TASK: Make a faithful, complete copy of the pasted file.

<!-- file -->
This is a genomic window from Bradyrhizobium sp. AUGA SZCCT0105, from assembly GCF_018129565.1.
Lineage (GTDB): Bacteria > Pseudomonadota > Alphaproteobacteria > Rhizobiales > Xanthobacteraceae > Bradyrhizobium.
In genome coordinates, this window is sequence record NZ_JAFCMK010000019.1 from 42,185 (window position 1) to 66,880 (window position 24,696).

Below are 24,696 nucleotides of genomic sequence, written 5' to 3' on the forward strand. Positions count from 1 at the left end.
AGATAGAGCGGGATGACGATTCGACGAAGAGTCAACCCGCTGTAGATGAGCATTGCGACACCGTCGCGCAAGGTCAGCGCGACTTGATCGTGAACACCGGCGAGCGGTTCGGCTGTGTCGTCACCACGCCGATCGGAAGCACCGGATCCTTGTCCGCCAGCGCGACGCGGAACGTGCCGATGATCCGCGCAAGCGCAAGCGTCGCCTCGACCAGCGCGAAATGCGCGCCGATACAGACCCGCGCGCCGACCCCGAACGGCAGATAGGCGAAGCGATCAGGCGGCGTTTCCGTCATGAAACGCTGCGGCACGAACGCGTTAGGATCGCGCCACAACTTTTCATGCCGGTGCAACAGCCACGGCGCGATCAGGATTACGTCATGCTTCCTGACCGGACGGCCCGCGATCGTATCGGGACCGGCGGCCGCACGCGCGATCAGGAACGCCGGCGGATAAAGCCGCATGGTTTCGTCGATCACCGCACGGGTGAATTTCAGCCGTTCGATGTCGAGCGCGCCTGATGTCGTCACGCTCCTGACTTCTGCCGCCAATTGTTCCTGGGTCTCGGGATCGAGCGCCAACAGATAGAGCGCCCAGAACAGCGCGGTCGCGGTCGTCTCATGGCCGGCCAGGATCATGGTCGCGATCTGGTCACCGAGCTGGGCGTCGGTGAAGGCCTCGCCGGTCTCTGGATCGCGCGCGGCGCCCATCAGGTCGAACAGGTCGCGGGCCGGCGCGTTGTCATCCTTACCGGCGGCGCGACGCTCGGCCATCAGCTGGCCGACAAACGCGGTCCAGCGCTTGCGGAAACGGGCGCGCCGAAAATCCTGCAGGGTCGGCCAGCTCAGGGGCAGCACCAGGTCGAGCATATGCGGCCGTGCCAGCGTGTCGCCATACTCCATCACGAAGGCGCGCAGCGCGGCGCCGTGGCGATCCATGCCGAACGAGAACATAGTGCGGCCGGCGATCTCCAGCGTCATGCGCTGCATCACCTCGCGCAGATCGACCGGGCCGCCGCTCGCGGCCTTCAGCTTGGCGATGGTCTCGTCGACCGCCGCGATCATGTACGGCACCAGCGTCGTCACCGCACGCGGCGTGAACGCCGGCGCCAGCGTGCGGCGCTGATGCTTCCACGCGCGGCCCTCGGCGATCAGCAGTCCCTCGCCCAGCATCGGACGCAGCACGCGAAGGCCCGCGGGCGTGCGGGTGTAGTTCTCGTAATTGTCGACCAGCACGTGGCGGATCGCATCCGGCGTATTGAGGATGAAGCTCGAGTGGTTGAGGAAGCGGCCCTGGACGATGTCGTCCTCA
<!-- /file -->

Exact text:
This is a genomic window from Bradyrhizobium sp. AUGA SZCCT0105, from assembly GCF_018129565.1.
Lineage (GTDB): Bacteria > Pseudomonadota > Alphaproteobacteria > Rhizobiales > Xanthobacteraceae > Bradyrhizobium.
In genome coordinates, this window is sequence record NZ_JAFCMK010000019.1 from 42,185 (window position 1) to 66,880 (window position 24,696).

Below are 24,696 nucleotides of genomic sequence, written 5' to 3' on the forward strand. Positions count from 1 at the left end.
AGATAGAGCGGGATGACGATTCGACGAAGAGTCAACCCGCTGTAGATGAGCATTGCGACACCGTCGCGCAAGGTCAGCGCGACTTGATCGTGAACACCGGCGAGCGGTTCGGCTGTGTCGTCACCACGCCGATCGGAAGCACCGGATCCTTGTCCGCCAGCGCGACGCGGAACGTGCCGATGATCCGCGCAAGCGCAAGCGTCGCCTCGACCAGCGCGAAATGCGCGCCGATACAGACCCGCGCGCCGACCCCGAACGGCAGATAGGCGAAGCGATCAGGCGGCGTTTCCGTCATGAAACGCTGCGGCACGAACGCGTTAGGATCGCGCCACAACTTTTCATGCCGGTGCAACAGCCACGGCGCGATCAGGATTACGTCATGCTTCCTGACCGGACGGCCCGCGATCGTATCGGGACCGGCGGCCGCACGCGCGATCAGGAACGCCGGCGGATAAAGCCGCATGGTTTCGTCGATCACCGCACGGGTGAATTTCAGCCGTTCGATGTCGAGCGCGCCTGATGTCGTCACGCTCCTGACTTCTGCCGCCAATTGTTCCTGGGTCTCGGGATCGAGCGCCAACAGATAGAGCGCCCAGAACAGCGCGGTCGCGGTCGTCTCATGGCCGGCCAGGATCATGGTCGCGATCTGGTCACCGAGCTGGGCGTCGGTGAAGGCCTCGCCGGTCTCTGGATCGCGCGCGGCGCCCATCAGGTCGAACAGGTCGCGGGCCGGCGCGTTGTCATCCTTACCGGCGGCGCGACGCTCGGCCATCAGCTGGCCGACAAACGCGGTCCAGCGCTTGCGGAAACGGGCGCGCCGAAAATCCTGCAGGGTCGGCCAGCTCAGGGGCAGCACCAGGTCGAGCATATGCGGCCGTGCCAGCGTGTCGCCATACTCCATCACGAAGGCGCGCAGCGCGGCGCCGTGGCGATCCATGCCGAACGAGAACATAGTGCGGCCGGCGATCTCCAGCGTCATGCGCTGCATCACCTCGCGCAGATCGACCGGGCCGCCGCTCGCGGCCTTCAGCTTGGCGATGGTCTCGTCGACCGCCGCGATCATGTACGGCACCAGCGTCGTCACCGCACGCGGCGTGAACGCCGGCGCCAGCGTGCGGCGCTGATGCTTCCACGCGCGGCCCTCGGCGATCAGCAGTCCCTCGCCCAGCATCGGACGCAGCACGCGAAGGCCCGCGGGCGTGCGGGTGTAGTTCTCGTAATTGTCGACCAGCACGTGGCGGATCGCATCCGGCGTATTGAGGATGAAGCTCGAGTGGTTGAGGAAGCGGCCCTGGACGATGTCGTCCTCA